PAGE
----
“Nick did not want to go there now. He felt a reaction against deep wading with the water deepening up under his armpits, to hook big trout in places impossible to land them. In the swamp the banks were bare, the big cedars came together overhead, the sun did not come through, except in patches; in the fast deep water, in the half light, the fishing would be tragic. In the swamp fishing was tragic adventure. Nick did not want it. He did not want to go down the stream any further today.” Papa Hem
“But I reckon I got to light out for the territory ahead of the rest, because Aunt Sally she’s going to adopt me and sivilize me, and I can’t stand it. I been there before.” Mark Twain
“The young man, going out of his town to meet the adventure of life, began to think but he did not think of anything very big or dramatic. Things like his mother’s death, his departure from Winesburg, the uncertainty of his future life in the city, the serious and larger aspects of his life did not come to mind. He thought of little things‑‑Turk Smollet wheeling boards through the main street of his town in the morning, a tall woman beautifully gowned, who had once stayed overnight at his father’s hotel, Butch Wheeler, the lamp lighter of Winesburg hurrying through the streets on a summer evening and holding a torch in his hand, Helen White standing by a window in the Winesburg Post Office and putting a stamp on an envelope.” Sherwood Anderson
“The people know what the land knows
the numbers odd and even of the land
the slow hot wind of summer and its withering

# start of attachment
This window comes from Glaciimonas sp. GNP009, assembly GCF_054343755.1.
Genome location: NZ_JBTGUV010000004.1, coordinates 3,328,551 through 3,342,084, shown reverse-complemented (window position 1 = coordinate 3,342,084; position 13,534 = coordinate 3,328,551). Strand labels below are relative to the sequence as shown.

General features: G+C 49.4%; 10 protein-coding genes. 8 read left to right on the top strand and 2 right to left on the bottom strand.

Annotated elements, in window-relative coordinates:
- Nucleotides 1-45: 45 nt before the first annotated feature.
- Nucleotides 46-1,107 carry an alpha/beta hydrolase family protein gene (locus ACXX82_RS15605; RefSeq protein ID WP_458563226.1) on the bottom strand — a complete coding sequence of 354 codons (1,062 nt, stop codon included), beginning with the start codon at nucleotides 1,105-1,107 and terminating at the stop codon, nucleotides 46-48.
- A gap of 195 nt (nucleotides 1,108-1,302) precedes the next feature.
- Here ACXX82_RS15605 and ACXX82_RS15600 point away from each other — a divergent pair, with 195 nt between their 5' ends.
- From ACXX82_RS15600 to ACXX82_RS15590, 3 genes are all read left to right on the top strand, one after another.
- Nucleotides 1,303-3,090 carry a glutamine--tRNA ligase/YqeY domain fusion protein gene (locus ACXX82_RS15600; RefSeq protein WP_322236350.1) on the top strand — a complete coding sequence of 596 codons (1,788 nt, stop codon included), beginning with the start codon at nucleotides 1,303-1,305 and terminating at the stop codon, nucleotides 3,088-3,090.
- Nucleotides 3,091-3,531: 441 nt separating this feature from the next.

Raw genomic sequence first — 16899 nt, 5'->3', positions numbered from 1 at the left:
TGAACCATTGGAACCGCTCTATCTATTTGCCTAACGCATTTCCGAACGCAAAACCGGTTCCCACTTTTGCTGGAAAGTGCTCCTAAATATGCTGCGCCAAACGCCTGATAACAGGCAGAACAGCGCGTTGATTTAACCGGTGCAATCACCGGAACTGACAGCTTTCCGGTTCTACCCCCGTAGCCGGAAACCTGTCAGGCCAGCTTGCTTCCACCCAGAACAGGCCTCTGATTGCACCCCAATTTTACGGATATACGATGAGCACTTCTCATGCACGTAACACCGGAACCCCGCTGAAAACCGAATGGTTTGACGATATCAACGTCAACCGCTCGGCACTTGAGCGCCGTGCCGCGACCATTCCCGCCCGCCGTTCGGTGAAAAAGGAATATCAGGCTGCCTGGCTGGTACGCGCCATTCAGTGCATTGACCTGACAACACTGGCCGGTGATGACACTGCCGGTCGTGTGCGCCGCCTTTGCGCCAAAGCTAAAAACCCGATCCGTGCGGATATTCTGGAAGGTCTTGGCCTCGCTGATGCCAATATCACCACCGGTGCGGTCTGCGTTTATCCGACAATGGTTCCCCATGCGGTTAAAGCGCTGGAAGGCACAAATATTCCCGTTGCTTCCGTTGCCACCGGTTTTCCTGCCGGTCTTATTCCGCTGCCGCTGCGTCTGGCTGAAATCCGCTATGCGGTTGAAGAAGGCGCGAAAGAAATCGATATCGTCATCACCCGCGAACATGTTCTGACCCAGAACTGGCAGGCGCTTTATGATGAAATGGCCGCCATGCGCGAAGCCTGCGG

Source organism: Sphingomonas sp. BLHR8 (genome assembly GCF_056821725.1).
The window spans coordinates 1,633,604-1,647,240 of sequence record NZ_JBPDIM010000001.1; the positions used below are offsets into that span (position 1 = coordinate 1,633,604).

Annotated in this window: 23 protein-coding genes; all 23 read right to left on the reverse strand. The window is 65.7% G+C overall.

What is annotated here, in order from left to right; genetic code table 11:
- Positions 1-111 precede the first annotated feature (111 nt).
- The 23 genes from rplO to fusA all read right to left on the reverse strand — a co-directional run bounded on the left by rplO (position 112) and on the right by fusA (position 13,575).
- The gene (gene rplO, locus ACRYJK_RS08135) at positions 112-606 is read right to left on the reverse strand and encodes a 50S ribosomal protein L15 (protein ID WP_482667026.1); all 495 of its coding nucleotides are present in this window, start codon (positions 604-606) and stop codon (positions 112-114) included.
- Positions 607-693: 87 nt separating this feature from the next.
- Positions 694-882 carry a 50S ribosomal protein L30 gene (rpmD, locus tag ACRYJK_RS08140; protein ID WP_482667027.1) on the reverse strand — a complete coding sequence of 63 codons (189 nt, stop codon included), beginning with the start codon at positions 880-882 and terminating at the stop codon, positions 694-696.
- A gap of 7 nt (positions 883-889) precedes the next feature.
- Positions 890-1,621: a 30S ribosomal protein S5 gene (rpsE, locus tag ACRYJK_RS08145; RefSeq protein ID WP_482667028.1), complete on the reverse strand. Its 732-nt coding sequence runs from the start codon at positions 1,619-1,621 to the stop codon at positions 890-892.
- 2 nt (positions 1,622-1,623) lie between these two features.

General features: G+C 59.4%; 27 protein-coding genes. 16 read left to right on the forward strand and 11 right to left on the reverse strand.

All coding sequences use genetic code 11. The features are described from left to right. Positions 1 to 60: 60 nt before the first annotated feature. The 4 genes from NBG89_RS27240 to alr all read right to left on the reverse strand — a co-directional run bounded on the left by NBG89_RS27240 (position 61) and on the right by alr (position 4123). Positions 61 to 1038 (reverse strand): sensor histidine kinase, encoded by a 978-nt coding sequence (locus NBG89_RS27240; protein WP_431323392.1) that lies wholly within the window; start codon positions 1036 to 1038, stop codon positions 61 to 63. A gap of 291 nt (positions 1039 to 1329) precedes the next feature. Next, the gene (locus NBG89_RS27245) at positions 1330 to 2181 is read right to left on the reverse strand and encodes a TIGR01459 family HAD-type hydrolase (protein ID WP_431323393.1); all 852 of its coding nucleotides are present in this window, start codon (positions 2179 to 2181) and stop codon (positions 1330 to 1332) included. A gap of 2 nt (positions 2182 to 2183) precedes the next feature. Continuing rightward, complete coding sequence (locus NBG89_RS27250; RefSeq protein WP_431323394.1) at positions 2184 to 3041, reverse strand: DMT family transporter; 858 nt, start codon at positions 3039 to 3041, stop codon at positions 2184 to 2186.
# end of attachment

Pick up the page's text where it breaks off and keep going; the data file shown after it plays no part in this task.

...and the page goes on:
or again the crimp of the driving white blizzard
and neither of them to be stopped
neither saying anything else than:
~I’m not arguing. I’m telling you.'” Sandburg
“Before you earn the right to rap any sort of joint, you have to love it a little while. You have to belong to Chicago like a crosstown transfer out of the Armitage Avenue barns first; and you can’t rap it then just because you’ve been crosstown…Yet on nights when, under all the arc‑lamps, the little men of the rain come running, you’ll know at last that, long, long ago, something went wrong between St. Columbanus and North Troy Street. And Chicago divided your heart. Leaving you loving the joint for keeps. Yet knowing it never can love you.” Algren
“The Middle West is nowhere; an abstract nowhere. However earnestly writers proud of being natives of it may endeavor to give it form and character, it remains out of focus, amorphous, and a mystery…What seems local is national, what seems national is universal, what seems Middle‑Western is in the commonest way human…There is no Middle West. It is a certain climate, a certain landscape; and beyond that, a state of mind of people born where they do not like to live.” Glenway Wescott
Whatever is there is there.
In the small room where memory lies broken, daybreak seeps through the window. He draws the shade, pulls the knife from whatever he imagines he left for dead, and moves before the wooden table making absolutions, ready to take on life again in his dry‑bloodied hands. He reassembles the broken blue chair and begins.
from WINTER BOOK, Norbert Blei, Ellis Press, 2002